MAX stabbing suspect was denied at jail for health reasons, released by police with citation days before alleged attack

Adrian Cummins, the man accused of stabbing two Black teenagers in a racist attack, should’ve been held in jail on prior charges. He was refused booking on Aug. 30.

PORTLAND, Oregon — The man accused of stabbing two Black teenage boys in a racially motivated attack at a MAX stop in Southeast Portland was released by police just days before the alleged attack, despite a judicial order to hold him in custody.

Portland police arrested Adrian Cummins on August 30, carrying out an arrest warrant connected to Cummins’ failure to appear in court on charges for “menacing” someone with a knife in July.

The Multnomah County Sheriff’s Office said that Cummins was refused booking into the jail on August 30 for medical reasons — which a MCSO spokesperson described as one of the most common reasons someone would be denied entry to jail.

A Portland Police Bureau spokesperson told KGW that Cummins’ condition was not an acute medical condition, but “something that could be communicable to other inmates if he was introduced to a closed population like the jail.”

In cases of refusal at the jail, the arresting officer has a few choices, namely:

  • Give a citation for a new court date, recognizing that the individual can’t be booked at that time (cite in-lieu of custody)
  • Take the individual to a hospital for treatment
  • Supervise the individual at the hospital before returning them to the Multnomah County Detention Center for booking
  • Request an MCSO deputy supervise the individual at the hospital
  • Temporarily hold the individual, per state law regulations

In Cummins’ case, a PPB officer elected to issue a citation in-lieu of custody, releasing him while serving him notice of a new court date.

The PPB spokesperson said the officer’s report didn’t specify if Cummins was offered medical transport to a hospital, but that “usually happens.”

He said, in practice, PPB is more likely to issue a citation and release an individual, as it’s a “very time-consuming” process for an officer to take someone to the hospital and await treatment, taking them away from being able to respond to calls for service.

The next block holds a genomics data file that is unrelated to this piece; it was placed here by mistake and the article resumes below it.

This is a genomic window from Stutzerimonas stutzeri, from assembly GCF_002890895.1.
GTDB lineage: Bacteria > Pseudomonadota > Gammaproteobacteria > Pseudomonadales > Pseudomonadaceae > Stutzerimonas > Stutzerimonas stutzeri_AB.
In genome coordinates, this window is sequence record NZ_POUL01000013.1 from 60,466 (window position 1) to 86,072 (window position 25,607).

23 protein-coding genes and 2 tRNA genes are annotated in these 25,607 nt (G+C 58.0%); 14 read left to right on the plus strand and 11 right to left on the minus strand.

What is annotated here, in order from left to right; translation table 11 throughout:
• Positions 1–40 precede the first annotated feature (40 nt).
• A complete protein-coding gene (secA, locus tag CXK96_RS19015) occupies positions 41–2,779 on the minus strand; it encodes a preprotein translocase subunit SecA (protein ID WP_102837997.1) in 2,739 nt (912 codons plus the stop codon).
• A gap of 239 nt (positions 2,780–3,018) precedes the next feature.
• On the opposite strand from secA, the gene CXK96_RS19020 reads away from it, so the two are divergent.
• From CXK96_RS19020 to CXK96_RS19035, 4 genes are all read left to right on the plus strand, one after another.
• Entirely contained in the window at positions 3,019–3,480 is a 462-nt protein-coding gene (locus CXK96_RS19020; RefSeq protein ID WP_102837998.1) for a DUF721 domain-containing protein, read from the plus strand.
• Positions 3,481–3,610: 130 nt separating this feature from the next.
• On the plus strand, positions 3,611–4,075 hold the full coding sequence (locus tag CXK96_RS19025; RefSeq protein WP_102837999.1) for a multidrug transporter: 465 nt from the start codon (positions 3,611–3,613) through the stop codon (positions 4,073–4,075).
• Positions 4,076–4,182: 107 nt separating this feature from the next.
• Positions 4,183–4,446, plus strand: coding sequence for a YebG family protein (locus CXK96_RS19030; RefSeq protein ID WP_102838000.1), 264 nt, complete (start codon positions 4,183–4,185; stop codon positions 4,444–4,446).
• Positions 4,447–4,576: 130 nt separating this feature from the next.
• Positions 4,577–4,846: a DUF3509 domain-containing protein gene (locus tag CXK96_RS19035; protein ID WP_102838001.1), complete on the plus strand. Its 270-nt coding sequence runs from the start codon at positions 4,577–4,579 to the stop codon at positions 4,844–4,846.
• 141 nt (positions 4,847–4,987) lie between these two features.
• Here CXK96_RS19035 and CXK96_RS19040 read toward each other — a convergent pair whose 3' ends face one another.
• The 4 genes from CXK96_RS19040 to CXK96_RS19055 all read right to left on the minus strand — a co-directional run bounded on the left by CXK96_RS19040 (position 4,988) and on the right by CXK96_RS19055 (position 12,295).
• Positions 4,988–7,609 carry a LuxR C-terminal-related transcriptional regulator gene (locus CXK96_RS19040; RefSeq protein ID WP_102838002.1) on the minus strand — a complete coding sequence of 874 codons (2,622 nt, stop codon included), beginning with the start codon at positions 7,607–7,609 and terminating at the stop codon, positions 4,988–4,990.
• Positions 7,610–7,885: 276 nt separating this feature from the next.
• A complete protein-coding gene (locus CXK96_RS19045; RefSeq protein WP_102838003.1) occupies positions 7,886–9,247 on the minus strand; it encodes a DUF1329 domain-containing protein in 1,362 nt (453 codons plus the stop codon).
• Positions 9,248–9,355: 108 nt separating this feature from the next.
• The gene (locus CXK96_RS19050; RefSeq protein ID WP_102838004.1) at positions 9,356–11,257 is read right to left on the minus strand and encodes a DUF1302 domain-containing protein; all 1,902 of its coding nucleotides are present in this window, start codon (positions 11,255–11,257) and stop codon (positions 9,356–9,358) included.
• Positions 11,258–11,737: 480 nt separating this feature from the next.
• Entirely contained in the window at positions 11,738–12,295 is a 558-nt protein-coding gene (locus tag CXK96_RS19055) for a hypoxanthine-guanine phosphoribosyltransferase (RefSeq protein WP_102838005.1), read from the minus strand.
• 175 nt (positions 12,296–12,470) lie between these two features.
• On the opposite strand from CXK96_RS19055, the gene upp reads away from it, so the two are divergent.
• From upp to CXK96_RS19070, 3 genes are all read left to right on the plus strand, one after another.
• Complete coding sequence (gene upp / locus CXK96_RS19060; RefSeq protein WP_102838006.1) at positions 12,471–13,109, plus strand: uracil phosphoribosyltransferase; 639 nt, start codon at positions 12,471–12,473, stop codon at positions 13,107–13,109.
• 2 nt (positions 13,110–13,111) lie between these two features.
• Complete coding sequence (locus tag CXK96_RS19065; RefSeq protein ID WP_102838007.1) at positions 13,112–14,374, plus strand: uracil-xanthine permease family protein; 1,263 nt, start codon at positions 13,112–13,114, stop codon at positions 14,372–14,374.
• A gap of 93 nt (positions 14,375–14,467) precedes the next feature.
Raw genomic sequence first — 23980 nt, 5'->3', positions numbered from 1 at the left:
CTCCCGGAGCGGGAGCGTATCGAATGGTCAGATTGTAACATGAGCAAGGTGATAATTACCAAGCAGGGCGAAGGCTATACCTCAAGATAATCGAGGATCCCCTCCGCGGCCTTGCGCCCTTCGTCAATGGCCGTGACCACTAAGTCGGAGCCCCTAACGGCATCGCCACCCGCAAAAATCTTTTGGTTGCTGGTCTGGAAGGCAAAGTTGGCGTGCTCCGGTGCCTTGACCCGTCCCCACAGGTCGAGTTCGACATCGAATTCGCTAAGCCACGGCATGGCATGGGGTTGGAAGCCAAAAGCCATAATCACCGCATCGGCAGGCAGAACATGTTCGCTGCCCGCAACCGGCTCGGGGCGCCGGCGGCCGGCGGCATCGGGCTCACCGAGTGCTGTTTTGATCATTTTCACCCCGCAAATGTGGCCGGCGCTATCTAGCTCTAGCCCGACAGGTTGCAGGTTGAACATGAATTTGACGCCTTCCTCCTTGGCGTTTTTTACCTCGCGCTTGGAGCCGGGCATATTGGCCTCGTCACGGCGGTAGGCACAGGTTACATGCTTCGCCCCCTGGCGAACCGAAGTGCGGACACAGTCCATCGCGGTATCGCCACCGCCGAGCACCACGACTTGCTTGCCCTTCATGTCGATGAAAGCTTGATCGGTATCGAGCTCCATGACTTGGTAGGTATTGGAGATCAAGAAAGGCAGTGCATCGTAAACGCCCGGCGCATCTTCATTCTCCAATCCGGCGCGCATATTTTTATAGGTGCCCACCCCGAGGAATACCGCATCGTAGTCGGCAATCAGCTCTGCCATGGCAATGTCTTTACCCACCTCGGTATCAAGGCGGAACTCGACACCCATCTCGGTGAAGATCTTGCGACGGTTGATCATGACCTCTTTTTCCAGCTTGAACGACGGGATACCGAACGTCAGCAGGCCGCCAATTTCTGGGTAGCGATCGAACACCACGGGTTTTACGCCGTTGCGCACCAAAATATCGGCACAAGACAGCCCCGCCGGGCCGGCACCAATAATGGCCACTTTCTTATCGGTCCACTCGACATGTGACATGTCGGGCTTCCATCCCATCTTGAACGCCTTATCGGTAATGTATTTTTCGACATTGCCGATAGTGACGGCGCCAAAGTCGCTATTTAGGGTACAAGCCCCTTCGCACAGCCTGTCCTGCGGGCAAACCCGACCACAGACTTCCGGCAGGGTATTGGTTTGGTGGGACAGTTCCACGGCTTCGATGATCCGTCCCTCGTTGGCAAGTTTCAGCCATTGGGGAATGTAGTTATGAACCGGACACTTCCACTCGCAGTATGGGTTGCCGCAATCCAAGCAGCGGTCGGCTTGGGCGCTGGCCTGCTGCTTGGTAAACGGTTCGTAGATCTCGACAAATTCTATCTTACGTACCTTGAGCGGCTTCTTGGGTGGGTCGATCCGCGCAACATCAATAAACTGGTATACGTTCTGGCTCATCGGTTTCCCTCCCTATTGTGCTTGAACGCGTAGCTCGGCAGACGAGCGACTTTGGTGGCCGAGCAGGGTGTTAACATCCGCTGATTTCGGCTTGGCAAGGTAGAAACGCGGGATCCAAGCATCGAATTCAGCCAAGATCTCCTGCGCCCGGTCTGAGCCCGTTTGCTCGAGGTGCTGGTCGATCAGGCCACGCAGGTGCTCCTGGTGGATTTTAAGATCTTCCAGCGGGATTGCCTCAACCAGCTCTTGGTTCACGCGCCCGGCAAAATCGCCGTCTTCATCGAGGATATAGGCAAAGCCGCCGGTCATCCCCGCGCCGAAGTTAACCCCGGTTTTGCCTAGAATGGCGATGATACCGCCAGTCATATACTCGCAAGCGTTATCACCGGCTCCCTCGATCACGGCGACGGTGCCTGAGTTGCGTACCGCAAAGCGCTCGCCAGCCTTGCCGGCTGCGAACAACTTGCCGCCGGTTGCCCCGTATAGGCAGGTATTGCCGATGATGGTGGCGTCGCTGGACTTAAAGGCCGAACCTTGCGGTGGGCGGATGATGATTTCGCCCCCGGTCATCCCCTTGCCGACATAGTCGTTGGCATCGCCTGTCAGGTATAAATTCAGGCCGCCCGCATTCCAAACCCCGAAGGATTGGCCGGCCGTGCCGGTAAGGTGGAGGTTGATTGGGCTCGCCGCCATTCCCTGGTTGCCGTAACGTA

The spokesperson added that PPB doesn’t have any data tracking on this issue that he’s aware of.

KGW asked multiple agencies about the difference between refusal at the jail for a case with a judicial order to hold someone in custody, as opposed to one without a judicial order. In short, isn’t the system designed to keep someone accused of violent crimes — even if they have health issues — in custody?

As of Wednesday night, involved agencies have been unable to respond to that question.

Multnomah County’s Corrections Health makes the decision to deny an individual booking to the jail based on health or medical reasons.

A county spokesperson said health privacy laws prohibit the county from sharing specific information about Cummins, adding that the jail is “not a hospital” and not able to provide advanced medical care.

That spokesperson said that the list of reasons someone would be denied for health reasons in the jail booking process could include reported ingestion of drugs, untreated wounds or infections, altered mental status, pregnancy, a motor vehicle accident, chest pain, hypertension, or being heavily intoxicated or under the influence.

Prosecutors are now seeking to ensure that Cummins is not released from jail again.

Cummins is set to appear in court Thursday morning for a preventative detention hearing — which the Multnomah County District Attorney’s Office described as a way to deny any form of release as the case progresses, due to the violent nature of the alleged crimes and the risk to the public.

Cummins is accused of attempted murder or aggravated murder, first-degree assault, first-degree bias crime, and other charges. Police say he robbed a store, yelled racial slurs, stabbed two 17-year-old boys on a MAX train, and later ran from police. 

One of the boys was stabbed and the knife “nicked” his heart, according to a police affidavit, prompting emergency open-chest surgery at OHSU. However, PPB described the injuries to both teenagers as not life-threatening.

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